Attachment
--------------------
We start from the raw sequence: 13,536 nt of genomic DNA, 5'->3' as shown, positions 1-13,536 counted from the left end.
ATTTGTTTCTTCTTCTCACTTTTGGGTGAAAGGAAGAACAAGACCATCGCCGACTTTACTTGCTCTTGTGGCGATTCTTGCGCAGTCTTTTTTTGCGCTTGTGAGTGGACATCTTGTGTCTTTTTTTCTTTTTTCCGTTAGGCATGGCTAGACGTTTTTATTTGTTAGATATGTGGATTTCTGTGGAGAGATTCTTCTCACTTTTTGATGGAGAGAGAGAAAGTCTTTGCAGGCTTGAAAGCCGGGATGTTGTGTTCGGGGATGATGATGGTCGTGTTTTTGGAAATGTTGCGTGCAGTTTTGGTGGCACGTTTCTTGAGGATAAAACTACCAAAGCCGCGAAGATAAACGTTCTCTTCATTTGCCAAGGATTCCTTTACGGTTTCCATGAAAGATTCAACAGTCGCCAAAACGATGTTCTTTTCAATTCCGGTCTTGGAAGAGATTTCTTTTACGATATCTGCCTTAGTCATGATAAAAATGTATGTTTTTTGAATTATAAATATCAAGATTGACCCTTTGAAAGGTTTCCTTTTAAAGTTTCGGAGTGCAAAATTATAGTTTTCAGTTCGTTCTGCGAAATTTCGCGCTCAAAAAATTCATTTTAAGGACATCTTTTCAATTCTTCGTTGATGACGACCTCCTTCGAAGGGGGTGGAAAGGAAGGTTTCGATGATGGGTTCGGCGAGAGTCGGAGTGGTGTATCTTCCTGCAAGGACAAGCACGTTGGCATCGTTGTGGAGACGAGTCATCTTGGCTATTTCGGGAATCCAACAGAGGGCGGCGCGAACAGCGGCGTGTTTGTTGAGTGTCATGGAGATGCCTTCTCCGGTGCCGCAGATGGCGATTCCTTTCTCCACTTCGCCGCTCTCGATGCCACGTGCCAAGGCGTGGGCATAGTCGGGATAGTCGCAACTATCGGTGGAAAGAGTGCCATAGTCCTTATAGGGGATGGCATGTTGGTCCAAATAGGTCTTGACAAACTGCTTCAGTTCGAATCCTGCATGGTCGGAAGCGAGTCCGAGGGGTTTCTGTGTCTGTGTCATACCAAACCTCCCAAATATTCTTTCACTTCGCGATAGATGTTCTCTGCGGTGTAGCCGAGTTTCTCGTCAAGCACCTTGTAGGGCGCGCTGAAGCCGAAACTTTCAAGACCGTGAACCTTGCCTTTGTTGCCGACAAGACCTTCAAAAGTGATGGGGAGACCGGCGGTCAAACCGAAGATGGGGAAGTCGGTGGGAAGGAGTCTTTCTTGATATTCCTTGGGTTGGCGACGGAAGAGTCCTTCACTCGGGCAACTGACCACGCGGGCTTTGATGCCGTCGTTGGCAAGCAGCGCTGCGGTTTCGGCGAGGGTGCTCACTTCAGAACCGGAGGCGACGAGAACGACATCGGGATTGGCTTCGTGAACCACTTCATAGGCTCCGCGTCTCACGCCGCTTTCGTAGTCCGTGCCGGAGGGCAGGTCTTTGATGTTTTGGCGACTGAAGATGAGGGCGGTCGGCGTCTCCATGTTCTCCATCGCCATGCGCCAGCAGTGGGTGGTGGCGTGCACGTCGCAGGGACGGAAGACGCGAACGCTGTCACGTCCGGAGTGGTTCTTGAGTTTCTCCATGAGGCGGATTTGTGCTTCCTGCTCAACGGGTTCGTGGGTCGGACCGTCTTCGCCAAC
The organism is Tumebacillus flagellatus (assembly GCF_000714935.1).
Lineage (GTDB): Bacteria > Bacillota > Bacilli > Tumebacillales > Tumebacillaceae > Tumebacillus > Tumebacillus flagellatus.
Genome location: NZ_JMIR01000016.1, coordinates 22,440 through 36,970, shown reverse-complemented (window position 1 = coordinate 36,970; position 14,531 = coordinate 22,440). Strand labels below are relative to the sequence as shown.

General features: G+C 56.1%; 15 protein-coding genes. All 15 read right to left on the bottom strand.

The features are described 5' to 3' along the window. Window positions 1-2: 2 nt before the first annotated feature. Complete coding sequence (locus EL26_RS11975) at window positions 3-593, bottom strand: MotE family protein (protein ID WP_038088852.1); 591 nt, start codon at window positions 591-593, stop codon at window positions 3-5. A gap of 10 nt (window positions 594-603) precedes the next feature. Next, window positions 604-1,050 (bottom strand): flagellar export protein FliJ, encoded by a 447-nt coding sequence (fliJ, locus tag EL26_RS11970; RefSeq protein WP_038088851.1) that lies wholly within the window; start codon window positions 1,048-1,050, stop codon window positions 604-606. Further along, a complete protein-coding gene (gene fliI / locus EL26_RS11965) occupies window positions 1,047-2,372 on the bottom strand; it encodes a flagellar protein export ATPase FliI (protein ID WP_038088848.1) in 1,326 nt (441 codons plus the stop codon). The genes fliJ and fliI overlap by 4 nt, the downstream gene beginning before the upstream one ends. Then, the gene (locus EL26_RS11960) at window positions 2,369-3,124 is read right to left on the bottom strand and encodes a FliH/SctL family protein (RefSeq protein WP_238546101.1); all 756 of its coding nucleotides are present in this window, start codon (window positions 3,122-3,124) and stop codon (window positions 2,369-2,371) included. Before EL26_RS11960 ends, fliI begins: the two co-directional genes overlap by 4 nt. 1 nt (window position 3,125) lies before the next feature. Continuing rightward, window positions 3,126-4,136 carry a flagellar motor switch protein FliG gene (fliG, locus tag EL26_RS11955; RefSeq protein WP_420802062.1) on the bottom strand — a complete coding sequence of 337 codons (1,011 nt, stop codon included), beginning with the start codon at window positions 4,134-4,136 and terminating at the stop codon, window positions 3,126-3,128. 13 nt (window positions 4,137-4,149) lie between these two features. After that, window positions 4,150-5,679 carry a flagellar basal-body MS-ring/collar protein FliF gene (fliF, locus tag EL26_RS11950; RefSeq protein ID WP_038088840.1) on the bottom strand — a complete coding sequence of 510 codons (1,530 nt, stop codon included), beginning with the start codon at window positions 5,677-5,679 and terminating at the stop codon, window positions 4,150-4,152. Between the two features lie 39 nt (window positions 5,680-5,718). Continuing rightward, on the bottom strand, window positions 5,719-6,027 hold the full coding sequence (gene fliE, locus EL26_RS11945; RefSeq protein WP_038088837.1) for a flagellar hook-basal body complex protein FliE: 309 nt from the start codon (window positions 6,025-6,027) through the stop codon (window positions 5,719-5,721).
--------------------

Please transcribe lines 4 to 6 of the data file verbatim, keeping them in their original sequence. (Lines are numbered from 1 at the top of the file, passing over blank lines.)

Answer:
Lineage (GTDB): Bacteria > Bacillota > Bacilli > Tumebacillales > Tumebacillaceae > Tumebacillus > Tumebacillus flagellatus.
Genome location: NZ_JMIR01000016.1, coordinates 22,440 through 36,970, shown reverse-complemented (window position 1 = coordinate 36,970; position 14,531 = coordinate 22,440). Strand labels below are relative to the sequence as shown.

General features: G+C 56.1%; 15 protein-coding genes. All 15 read right to left on the bottom strand.